• More than three-fourths (77%) of chief growth officers (CGOs) said that apps are critical to delivering customer value or generating revenue, according to a survey that marketing intelligence firm Singular shared with Mobile Marketer. In contrast, only 59% of organizations that don’t have a CGO said apps are important.​
  • CGO-led brands are 24% more likely to be investing in artificial intelligence (AI) and machine learning, and are 65% more likely to invest in new marketing technologies than brands without CGOs. CGO-led companies tend to have marketing departments that are almost twice as big as those without CGOs, and they generally have larger advertising budgets as well.
  • While more companies have added CGOs to their executive suites, they’re still uncommon at most organizations. Only 14% of companies have a CGO, while 29% have a VP, director or head of growth, based on Singular’s survey of 700 companies.

Dive Insight:

CGO-led companies are more likely than non-CGO-led companies to see apps as important to delivering value to customers and driving revenue, as mobile usage increases and companies look to target consumers on their phones. App adoption varies by industry, with apps becoming indispensable for retailers, fast-food restaurants, food-delivery services, banks and other financial services companies, transportation providers and the entertainment industry, per an annual report by analytics firm App Annie.

Some companies are restructuring their C-suite management to carve out a role for a CGO as technologies like mobile communications compel them to seek new avenues for growth amid a significant change in shopping and media consumption habits. CGOs tend to bring together several different departments — such as product development, marketing and sales — with a focused pursuit of revenue growth. They also hold responsibility for new technologies, digital marketing channels and data analytics, differentiating themselves from chief marketing officers (CMOs) that oversee more traditional approaches of brand management, per Singular.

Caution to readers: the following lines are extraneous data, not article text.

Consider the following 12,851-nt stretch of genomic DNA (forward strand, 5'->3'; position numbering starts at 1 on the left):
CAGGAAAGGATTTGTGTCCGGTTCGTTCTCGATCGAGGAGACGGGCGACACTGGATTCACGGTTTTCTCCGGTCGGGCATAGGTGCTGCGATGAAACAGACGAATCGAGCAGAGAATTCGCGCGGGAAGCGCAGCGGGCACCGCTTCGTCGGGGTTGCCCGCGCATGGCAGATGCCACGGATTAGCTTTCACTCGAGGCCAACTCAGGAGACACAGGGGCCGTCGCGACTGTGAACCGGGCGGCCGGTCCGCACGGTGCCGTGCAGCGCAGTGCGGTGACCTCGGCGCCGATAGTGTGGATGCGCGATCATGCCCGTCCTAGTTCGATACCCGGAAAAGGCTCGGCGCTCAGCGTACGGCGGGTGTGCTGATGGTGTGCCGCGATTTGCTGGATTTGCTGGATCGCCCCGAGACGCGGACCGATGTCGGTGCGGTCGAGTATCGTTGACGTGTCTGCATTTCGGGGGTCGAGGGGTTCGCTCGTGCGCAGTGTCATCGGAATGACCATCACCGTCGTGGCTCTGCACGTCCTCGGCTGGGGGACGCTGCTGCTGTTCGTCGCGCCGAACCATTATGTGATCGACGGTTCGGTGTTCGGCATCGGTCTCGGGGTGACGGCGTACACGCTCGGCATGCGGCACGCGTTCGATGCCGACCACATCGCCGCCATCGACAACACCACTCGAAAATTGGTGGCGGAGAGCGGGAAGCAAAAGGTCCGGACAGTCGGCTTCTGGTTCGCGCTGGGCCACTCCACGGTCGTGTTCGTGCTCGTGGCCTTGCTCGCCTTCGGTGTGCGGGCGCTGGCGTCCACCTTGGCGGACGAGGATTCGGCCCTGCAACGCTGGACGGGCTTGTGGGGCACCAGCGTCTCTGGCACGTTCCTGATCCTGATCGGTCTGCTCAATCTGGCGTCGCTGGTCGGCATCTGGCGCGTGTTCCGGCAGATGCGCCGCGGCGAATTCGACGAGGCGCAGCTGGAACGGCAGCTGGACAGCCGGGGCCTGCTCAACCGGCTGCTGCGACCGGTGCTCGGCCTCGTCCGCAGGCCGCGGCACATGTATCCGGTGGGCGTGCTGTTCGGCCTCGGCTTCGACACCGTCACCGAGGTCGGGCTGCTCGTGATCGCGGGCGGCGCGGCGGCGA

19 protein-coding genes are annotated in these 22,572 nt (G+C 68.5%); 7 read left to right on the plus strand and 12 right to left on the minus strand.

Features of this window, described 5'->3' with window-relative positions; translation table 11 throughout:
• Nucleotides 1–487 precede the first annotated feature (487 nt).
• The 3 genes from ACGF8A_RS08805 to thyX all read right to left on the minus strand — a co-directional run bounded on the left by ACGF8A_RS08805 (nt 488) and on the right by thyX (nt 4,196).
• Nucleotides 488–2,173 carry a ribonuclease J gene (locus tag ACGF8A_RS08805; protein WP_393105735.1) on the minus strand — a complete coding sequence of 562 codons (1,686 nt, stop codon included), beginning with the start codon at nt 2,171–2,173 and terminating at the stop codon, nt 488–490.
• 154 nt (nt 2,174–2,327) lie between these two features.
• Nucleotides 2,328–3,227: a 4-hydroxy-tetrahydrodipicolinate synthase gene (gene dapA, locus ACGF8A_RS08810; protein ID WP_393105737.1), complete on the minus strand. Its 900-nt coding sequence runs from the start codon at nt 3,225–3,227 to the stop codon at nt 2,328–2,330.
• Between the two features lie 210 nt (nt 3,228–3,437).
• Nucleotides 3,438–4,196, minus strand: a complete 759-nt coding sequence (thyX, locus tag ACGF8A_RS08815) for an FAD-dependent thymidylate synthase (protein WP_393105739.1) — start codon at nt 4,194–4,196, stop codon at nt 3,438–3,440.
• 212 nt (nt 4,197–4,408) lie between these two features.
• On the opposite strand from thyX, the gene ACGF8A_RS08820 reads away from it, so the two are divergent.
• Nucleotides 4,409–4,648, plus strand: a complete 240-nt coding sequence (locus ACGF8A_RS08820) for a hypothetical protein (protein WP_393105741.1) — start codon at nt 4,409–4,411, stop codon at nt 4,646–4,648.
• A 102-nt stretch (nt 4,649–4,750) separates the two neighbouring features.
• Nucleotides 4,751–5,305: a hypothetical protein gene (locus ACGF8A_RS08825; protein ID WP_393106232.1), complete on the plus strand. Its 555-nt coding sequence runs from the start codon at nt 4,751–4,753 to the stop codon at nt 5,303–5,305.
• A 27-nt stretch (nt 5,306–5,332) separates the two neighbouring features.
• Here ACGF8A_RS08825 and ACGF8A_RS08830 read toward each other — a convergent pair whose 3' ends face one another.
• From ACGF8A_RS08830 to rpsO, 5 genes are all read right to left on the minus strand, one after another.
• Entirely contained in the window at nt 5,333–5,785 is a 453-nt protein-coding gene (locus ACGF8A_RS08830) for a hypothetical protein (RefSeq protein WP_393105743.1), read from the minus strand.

The CGO trend is a recent phenomenon, with Forrester Research predicting in November 2017 that more organizations would replace CMOs with CGOs to make the customer experience a centerpiece of business strategies. The list of Fortune 100 companies that have hired a new CGO or replaced an existing one since then includes: Archer Daniels Midland, CVS, GE, General Dynamics’ information technology division, PepsiCo and TIAA. Fortune 500 companies that have added or replaced CGOs include Altria, Colgate-Palmolive, Kellogg’s and State Street, according to Keith Johnston, vice president and research director at Forrester, in a blog post.

Keith Weed, who helped to redefine the CMO role during his nine-year tenure at Unilever before retiring last month, left a vacancy that Unilever may not fill as the CPG giant brings brands like Dove, Lipton and Axe into an era of smartphone shopping, greater social awareness and diminished loyalties to established brands. The company’s decision on whether to replace Weed or to create a new managerial role, such as a CGO, may reverberate among major advertisers. Johnson & Johnson’s consumer division this month parted ways with its CMO amid a restructuring that divided responsibilities among other managers.

That’s not to say that the CMOs are going extinct, either, especially when they embrace the latest marketing technologies. Financial services company Northwestern Mutual, for example, hired its first CMO two years ago with the promotion of Aditi Javeri Gokhale into the newly created role.

Original Source